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MHC class I is required for activity-dependent structural remodeling at the developing neuromuscular junction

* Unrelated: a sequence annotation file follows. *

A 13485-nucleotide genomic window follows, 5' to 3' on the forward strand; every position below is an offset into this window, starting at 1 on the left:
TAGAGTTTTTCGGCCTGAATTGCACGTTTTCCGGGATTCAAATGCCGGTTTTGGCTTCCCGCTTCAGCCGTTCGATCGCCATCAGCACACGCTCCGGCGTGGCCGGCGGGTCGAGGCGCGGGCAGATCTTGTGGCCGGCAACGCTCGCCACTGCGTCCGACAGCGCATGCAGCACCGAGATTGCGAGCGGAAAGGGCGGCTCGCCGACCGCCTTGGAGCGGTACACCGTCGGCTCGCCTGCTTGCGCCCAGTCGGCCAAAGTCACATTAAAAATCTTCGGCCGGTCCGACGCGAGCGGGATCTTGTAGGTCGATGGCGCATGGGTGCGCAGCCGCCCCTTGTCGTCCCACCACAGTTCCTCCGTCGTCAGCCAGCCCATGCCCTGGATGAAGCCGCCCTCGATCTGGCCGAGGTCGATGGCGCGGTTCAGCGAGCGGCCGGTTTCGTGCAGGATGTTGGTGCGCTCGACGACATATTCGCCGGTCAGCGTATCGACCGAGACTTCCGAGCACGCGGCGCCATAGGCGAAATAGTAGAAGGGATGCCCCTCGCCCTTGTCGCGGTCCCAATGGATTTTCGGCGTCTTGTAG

Mature patterns of connectivity in the mammalian central and peripheral nervous systems require the selective elimination of redundant synaptic connections through activity-dependent mechanisms. At the developing neuromuscular junction (NMJ), individual muscle cells initially receive inputs from multiple motor neurons that are eliminated during the first two postnatal weeks until each motor endplate is monoinnervated. While the requirement for electrical activity in the normal progression of synapse elimination is well established, the underlying molecular mechanisms remain obscure. Here we identify proteins of the major histocompatibility complex class I (MHCI) as endogenous mediators of activity -dependent synapse elimination at the developing NMJ. MHCI protein is expressed at the NMJ during synapse elimination and genetic reduction of cell surface MHCI significantly increases the number of muscles that remain multiply innervated at the end of the remodeling period. Supernumerary inputs in MHCI-deficient animals are functional and persist into adulthood and the impairment of remodeling in MHCI-deficient animals is associated with a persistent increase in the mean amplitude of the miniature endplate potential (mEPP), suggesting that MHCI is required for the functional weakening of neuromuscular synapses. Additionally, acute blockade of MHCI function by in vivo injection of anti-MHCI antibodies is sufficient to impair developmental synapse elimination in wild type mice. These results provide new insights into the molecular basis of activity-dependent synapse elimination at the developing NMJ, and suggest that MHCI is part of a core mechanism of activity-dependent synapse remodeling that is conserved in the peripheral and central nervous systems

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